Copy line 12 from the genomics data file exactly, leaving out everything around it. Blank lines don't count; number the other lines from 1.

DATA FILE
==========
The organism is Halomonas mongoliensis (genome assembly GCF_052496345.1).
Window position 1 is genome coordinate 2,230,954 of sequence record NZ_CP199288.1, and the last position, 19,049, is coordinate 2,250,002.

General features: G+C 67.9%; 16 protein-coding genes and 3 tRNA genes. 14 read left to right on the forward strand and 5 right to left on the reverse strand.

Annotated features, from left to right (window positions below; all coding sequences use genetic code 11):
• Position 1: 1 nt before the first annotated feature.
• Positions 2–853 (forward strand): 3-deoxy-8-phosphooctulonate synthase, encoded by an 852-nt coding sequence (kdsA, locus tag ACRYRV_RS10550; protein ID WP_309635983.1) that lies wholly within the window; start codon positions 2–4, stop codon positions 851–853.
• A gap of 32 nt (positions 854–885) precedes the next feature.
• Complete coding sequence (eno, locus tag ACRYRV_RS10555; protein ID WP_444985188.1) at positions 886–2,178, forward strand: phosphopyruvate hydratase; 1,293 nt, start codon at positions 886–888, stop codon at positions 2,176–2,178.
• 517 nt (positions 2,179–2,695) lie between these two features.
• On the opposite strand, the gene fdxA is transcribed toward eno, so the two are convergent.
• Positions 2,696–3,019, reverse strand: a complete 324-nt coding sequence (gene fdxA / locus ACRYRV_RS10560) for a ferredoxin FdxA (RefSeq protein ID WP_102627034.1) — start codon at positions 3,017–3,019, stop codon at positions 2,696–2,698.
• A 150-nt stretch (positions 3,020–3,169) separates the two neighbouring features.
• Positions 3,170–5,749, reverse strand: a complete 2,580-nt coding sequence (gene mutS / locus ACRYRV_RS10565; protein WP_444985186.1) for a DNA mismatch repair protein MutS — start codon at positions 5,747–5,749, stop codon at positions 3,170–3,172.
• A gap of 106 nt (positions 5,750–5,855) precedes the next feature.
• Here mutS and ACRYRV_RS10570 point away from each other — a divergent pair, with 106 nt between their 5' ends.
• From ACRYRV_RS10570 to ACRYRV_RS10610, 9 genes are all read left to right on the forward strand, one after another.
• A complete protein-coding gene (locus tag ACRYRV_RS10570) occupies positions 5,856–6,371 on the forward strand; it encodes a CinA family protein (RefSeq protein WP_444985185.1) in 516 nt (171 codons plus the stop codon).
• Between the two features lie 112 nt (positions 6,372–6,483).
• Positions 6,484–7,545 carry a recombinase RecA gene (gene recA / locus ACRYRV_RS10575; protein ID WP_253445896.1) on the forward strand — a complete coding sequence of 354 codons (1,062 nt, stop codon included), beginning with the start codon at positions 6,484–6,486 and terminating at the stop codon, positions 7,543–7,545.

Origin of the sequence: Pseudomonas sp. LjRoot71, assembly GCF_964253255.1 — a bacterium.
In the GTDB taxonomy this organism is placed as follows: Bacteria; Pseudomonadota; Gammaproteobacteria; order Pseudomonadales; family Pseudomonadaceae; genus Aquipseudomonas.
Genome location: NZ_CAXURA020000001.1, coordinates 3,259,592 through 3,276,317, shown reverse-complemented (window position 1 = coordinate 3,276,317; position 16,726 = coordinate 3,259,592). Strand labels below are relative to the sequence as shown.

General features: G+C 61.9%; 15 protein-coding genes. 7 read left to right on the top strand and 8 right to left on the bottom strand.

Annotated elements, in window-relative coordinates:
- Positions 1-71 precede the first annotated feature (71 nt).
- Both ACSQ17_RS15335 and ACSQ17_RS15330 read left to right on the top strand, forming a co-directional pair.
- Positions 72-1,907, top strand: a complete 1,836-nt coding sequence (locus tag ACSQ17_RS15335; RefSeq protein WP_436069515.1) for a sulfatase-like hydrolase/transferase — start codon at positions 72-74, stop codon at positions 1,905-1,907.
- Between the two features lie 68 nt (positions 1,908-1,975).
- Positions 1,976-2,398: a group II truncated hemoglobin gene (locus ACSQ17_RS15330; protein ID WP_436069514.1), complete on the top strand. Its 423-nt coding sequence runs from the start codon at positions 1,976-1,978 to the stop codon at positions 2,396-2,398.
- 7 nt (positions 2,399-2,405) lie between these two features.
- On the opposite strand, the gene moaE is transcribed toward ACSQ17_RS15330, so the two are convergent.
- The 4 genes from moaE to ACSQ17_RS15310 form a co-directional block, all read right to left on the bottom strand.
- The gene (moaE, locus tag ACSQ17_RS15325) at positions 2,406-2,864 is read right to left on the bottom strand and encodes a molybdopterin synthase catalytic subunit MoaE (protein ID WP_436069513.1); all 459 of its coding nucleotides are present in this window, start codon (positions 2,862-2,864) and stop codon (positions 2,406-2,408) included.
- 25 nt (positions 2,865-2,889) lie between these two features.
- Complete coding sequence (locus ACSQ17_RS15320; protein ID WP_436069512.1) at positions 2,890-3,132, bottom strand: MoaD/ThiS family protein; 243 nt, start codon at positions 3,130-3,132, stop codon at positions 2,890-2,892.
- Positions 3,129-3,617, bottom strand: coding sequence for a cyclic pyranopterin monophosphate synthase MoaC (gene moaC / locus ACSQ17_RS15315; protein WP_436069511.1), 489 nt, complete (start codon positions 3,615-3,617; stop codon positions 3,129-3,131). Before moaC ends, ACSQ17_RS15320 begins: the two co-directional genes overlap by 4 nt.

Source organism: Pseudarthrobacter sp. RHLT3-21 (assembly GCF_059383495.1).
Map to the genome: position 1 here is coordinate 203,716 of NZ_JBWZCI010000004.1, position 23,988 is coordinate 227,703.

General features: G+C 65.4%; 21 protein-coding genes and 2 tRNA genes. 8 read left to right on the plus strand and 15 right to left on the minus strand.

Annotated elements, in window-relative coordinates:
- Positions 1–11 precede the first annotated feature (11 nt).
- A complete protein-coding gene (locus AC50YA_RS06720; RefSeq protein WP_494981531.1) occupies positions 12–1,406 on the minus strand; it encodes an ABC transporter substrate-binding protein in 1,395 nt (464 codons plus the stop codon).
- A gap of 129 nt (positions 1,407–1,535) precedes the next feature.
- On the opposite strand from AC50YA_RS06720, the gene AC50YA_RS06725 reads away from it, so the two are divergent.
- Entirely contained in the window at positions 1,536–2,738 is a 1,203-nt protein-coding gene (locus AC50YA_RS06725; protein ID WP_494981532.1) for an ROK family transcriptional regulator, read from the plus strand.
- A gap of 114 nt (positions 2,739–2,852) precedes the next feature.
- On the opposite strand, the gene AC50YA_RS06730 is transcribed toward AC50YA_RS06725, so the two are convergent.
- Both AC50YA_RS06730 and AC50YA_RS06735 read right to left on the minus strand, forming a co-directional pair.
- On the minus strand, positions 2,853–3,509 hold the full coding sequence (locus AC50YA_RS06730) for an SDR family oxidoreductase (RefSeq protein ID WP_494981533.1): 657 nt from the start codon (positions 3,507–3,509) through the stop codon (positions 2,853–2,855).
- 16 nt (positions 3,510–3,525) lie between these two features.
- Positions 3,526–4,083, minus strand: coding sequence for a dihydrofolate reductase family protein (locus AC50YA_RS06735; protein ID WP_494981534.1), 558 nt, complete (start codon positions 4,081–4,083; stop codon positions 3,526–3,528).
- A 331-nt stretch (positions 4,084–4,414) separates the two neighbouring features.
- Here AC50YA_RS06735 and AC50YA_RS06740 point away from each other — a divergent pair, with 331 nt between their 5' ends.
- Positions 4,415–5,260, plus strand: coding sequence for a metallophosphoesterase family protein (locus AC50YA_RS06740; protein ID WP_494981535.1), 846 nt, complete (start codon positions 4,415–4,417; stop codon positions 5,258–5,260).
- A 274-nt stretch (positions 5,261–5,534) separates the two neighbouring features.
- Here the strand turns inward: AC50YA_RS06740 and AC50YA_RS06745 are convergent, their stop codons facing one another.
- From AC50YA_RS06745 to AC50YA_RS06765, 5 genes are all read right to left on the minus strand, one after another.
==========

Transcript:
• A 150-nt stretch (positions 3,020–3,169) separates the two neighbouring features.